Self-selection and regulation of protein: carbohydrate ratio in foods adult rats eat

J Nutr. 1984 Apr;114(4):711-8. doi: 10.1093/jn/114.4.711.


When adult rats were offered isocaloric diet pairs, which differed in carbohydrate contents and which contained the same or differing protein contents, the animals chose between the two foods nonrandomly. The overall ratio of protein to carbohydrate consumed was maintained between 0.20 and 0.43, while the range of possible protein:carbohydrate ratios that the animals could have eaten was much broader, i.e., 0.07-3.60. If diet choice was restricted to pairs containing very large proportions of carbohydrate (average wt/wt % of pair greater than 57%), the regulation of the dietary carbohydrate intake was disturbed: much more carbohydrate was eaten, and the protein:carbohydrate ratio was decreased. These observations suggest that there may be an intrinsic requirement for dietary carbohydrate, and that this requirement may be related to the amount of protein concurrently being consumed. The protein:carbohydrate ratio that the animals choose, when allowed the choice, is also the proportion previously shown to produce neither a decrease nor an increase in brain serotonin levels. It is thus possible that the mechanism by which the brain controls nutrient choice involves alterations in serotonin synthesis, causing foods to be selected that will maintain the release of this transmitter at "optimal" levels.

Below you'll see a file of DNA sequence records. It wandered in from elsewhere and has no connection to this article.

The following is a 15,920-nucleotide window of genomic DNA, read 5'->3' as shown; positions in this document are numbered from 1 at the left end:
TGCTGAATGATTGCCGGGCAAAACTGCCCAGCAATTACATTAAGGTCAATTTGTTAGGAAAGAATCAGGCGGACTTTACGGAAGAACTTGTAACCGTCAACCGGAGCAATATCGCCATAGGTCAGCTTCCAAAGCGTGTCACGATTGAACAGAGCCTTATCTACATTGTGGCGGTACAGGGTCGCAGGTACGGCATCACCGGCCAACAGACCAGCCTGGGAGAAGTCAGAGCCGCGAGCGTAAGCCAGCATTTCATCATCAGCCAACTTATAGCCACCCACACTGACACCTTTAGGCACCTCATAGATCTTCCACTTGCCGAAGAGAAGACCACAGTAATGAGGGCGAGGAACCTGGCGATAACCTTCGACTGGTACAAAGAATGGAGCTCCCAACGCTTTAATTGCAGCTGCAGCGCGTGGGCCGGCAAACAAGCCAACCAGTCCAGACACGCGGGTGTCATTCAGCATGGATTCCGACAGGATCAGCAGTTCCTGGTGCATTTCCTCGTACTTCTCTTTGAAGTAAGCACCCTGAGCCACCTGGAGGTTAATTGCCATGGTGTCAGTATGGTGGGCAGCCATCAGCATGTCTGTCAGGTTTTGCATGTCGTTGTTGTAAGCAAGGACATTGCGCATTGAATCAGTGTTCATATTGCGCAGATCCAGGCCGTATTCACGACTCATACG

Publication types

  • Research Support, Non-U.S. Gov't
  • Research Support, U.S. Gov't, Non-P.H.S.
  • Research Support, U.S. Gov't, P.H.S.

MeSH terms

  • Animals
  • Dietary Carbohydrates*
  • Dietary Proteins*
  • Food Preferences*
  • Male
  • Rats
  • Rats, Inbred Strains


  • Dietary Carbohydrates
  • Dietary Proteins